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This decade is ending with much less fanfare than the past one, which was the turn of both a century and a millennium.

This decade passed without really getting a name — the Oughts didn’t quite stick, like I guess they did a century earlier (they so didn’t stick that I don’t even know or care whether Oughts or Aughts would be the preferred spelling).

If you don’t have much patience for self-indulgent reflections, this might be a good time to go read something else, because I’m going to look back on the past decade of my career. (more…)

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I haven’t spent this much time talking to journalism professors and students since I graduated from Texas Christian University (let’s just say some time ago).

I visited TCU last week to present seminars on the Complete Community Connection and journalism ethics in the digital age. And since I was sticking around for some memory-lane time, the curriculum committee at TCU’s Schieffer School of Journalism asked me to meet with them and tell them what I think journalism schools should be teaching about our swiftly changing field.

I shared my views with them and will share them with you here shortly. The TCU meetings continued a heavy fall schedule of consultations with journalism faculty and students on a variety of related topics: (more…)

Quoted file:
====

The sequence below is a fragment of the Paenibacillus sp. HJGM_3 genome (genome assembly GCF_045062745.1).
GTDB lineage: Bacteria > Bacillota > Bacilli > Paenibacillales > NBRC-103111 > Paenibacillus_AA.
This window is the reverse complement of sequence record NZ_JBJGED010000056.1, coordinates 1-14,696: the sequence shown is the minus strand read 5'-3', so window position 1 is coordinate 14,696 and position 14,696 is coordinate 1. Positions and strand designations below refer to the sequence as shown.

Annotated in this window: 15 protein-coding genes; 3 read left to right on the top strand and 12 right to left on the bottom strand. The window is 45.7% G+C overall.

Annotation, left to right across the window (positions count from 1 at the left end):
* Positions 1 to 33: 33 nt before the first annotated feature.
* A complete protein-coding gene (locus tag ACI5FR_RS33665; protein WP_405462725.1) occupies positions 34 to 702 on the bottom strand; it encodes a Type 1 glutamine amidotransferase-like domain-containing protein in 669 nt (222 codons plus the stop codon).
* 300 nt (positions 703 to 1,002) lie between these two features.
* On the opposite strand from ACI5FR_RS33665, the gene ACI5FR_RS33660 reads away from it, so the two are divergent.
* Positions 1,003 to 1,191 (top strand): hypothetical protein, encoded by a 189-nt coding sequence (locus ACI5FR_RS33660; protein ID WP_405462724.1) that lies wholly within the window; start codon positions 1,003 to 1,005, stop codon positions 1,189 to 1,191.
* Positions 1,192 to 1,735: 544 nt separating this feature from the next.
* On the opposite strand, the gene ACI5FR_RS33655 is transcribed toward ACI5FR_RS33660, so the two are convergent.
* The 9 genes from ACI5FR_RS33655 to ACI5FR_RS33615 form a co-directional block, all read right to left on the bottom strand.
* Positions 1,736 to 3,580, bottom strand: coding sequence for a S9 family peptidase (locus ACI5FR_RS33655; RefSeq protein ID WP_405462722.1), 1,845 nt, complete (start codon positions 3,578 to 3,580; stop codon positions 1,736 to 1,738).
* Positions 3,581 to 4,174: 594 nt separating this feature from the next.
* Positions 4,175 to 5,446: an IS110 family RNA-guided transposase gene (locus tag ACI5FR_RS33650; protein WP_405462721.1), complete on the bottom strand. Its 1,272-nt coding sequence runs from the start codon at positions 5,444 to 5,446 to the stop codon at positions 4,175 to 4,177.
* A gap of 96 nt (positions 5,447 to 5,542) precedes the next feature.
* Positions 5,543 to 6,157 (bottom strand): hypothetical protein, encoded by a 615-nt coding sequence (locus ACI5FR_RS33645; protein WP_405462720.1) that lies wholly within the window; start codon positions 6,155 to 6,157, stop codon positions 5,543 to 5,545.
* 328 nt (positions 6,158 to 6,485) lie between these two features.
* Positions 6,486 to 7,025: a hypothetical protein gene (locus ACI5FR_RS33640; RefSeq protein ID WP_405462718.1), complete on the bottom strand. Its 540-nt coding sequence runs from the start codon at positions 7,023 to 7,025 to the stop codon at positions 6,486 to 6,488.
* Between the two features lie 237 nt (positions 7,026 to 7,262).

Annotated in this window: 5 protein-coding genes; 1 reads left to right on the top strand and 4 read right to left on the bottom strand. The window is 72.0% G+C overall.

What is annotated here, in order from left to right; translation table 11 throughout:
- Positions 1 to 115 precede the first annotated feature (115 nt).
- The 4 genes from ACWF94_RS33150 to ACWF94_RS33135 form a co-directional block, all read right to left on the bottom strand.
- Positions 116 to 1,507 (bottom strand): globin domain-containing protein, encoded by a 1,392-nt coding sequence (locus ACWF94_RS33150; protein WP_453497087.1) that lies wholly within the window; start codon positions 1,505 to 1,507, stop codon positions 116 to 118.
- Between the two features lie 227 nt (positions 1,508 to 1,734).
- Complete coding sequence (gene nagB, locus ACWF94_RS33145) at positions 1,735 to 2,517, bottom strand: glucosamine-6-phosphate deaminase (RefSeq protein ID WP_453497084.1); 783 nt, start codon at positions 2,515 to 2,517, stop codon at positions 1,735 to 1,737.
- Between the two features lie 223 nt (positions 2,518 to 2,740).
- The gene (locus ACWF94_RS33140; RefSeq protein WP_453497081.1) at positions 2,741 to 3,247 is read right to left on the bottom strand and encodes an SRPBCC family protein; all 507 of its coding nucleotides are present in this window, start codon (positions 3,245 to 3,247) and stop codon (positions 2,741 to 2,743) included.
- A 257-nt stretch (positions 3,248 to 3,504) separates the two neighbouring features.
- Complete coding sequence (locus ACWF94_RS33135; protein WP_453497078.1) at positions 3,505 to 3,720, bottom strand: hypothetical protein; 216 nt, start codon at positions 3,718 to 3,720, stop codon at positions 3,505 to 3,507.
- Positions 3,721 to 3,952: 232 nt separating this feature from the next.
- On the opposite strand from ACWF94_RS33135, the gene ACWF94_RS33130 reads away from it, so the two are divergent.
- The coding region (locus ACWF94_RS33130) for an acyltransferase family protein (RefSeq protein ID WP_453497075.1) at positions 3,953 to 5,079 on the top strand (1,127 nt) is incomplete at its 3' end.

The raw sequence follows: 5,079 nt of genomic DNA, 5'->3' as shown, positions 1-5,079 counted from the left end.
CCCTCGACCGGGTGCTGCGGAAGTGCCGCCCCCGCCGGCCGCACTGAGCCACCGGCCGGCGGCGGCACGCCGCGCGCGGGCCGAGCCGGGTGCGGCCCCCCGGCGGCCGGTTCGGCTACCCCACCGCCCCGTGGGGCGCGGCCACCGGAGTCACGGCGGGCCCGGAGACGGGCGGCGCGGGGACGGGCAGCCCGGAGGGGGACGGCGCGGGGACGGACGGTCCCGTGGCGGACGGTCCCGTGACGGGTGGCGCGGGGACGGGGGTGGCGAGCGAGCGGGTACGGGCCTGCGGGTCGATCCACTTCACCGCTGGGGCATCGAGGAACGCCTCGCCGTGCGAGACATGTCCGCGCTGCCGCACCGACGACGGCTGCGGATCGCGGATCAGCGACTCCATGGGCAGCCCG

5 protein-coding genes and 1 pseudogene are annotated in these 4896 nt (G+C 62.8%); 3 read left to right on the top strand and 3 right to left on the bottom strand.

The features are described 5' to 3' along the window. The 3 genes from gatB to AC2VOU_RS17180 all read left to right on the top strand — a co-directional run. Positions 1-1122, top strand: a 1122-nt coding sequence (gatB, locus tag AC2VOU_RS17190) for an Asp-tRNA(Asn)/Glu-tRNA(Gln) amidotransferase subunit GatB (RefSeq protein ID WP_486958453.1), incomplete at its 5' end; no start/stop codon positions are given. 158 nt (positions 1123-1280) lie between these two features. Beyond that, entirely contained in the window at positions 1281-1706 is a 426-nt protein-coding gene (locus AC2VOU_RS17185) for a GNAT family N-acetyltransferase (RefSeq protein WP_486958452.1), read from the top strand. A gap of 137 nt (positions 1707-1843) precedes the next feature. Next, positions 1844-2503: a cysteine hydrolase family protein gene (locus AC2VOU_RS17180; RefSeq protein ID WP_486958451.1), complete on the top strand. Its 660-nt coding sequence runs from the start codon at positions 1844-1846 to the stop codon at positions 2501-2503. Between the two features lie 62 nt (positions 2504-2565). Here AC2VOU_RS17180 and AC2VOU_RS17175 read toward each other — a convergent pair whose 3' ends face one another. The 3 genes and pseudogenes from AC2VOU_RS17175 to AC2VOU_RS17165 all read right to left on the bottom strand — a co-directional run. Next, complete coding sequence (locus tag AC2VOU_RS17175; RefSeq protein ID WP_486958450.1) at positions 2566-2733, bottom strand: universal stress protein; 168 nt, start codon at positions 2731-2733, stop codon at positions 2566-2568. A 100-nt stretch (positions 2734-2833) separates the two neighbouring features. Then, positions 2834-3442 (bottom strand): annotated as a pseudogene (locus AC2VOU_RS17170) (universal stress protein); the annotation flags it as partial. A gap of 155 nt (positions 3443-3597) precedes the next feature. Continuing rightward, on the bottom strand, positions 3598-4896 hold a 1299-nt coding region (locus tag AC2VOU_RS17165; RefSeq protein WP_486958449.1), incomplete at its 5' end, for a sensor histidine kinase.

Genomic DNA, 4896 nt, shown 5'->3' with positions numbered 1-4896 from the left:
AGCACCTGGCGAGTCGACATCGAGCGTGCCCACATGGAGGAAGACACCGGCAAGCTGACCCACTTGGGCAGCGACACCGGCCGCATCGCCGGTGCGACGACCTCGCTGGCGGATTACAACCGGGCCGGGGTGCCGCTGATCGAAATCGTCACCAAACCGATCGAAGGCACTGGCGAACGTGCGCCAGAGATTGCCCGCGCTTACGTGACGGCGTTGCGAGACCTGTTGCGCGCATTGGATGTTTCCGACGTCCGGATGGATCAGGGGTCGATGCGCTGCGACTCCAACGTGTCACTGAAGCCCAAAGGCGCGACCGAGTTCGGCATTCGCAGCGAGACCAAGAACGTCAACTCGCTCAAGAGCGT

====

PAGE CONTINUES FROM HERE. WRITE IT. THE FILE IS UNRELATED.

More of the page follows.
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I’ll be teaching Getting Started with Twitter this Tuesday and Thursday at Kirkwood Community College. This post is designed to supplement the course. It is an updated, adapted version of earlier tip sheets I have done, most recently the Getting started in Twitter tips I provided in August for my Using Social Media for Business class. Those tips, of course, focused on business uses for Twitter. These will include business and personal uses.
Twitter is a useful and fun communication tool for a variety of business and personal uses: 
  • You can follow activities and discussions of people in the community, staying current on issues and events.
  • You can connect with colleagues and share ideas with them.
  • You can follow the news. (more…)

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Update: Michael Schudson has responded to this post.

Whatever else it is, The Reconstruction of American Journalism is not comprehensive.

Leonard Downie Jr., former executive editor of the Washington Post, and Michael Schudson, authors of the Columbia University report, described their work in the Post today as a “comprehensive report.” They recommend federal subsidies for news organizations and changes in federal law to allow more philanthropic support for journalism. More on those topics later.

Here’s what the report does not address in any meaningful way:

  • The role of social media in the future of journalism.
  • The failure of media companies to develop new business models.
  • The possibility of developing new business models that rely on the free market, rather than charity or taxpayers. (more…)